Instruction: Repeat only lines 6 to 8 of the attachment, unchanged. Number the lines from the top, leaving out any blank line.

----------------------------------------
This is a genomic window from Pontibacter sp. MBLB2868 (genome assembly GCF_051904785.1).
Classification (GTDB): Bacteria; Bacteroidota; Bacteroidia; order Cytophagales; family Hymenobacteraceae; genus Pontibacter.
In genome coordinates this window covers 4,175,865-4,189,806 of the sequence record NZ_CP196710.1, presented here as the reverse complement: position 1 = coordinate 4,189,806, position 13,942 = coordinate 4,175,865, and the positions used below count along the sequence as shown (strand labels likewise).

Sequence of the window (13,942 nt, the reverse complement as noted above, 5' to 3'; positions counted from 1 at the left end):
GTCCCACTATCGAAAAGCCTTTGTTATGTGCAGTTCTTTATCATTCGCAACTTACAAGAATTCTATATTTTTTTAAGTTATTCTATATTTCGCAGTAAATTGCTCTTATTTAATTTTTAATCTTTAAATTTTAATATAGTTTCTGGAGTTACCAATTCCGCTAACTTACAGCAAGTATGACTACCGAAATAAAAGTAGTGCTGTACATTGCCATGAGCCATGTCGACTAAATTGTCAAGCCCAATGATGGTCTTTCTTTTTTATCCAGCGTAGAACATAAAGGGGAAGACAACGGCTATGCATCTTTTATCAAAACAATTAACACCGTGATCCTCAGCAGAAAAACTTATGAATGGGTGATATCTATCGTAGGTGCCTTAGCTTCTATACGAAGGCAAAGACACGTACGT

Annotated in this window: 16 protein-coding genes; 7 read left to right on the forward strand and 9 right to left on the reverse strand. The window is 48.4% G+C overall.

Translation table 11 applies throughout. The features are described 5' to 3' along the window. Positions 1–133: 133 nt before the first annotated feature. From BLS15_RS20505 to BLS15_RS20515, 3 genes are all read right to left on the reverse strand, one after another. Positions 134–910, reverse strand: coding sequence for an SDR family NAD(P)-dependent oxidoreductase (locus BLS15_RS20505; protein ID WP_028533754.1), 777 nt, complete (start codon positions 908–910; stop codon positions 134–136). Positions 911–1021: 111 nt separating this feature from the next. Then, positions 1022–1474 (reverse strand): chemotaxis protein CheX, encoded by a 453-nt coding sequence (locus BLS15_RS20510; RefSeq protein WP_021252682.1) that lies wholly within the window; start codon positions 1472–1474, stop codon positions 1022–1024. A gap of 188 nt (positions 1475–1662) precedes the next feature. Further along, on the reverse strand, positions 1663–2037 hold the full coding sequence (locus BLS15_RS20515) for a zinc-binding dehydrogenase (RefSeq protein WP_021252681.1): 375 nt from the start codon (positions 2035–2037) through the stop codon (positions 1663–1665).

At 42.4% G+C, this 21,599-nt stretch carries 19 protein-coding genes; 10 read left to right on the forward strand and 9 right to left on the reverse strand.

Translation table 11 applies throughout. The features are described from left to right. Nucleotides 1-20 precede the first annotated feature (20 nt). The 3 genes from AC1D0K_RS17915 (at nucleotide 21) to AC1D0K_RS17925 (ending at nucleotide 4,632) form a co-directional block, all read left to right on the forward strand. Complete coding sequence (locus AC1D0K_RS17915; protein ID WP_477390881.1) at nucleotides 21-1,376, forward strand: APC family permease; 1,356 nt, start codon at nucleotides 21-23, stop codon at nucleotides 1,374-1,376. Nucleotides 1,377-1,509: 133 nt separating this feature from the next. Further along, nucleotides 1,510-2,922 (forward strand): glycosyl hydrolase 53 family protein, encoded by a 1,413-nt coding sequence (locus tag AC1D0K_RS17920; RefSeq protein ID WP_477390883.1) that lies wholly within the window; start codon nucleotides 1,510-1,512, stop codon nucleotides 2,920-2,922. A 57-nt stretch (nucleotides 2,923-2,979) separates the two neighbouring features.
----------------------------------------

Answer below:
Annotated in this window: 16 protein-coding genes; 7 read left to right on the forward strand and 9 right to left on the reverse strand. The window is 48.4% G+C overall.

Translation table 11 applies throughout. The features are described 5' to 3' along the window. Positions 1–133: 133 nt before the first annotated feature. From BLS15_RS20505 to BLS15_RS20515, 3 genes are all read right to left on the reverse strand, one after another. Positions 134–910, reverse strand: coding sequence for an SDR family NAD(P)-dependent oxidoreductase (locus BLS15_RS20505; protein ID WP_028533754.1), 777 nt, complete (start codon positions 908–910; stop codon positions 134–136). Positions 911–1021: 111 nt separating this feature from the next. Then, positions 1022–1474 (reverse strand): chemotaxis protein CheX, encoded by a 453-nt coding sequence (locus BLS15_RS20510; RefSeq protein WP_021252682.1) that lies wholly within the window; start codon positions 1472–1474, stop codon positions 1022–1024. A gap of 188 nt (positions 1475–1662) precedes the next feature. Further along, on the reverse strand, positions 1663–2037 hold the full coding sequence (locus BLS15_RS20515) for a zinc-binding dehydrogenase (RefSeq protein WP_021252681.1): 375 nt from the start codon (positions 2035–2037) through the stop codon (positions 1663–1665).

At 42.4% G+C, this 21,599-nt stretch carries 19 protein-coding genes; 10 read left to right on the forward strand and 9 right to left on the reverse strand.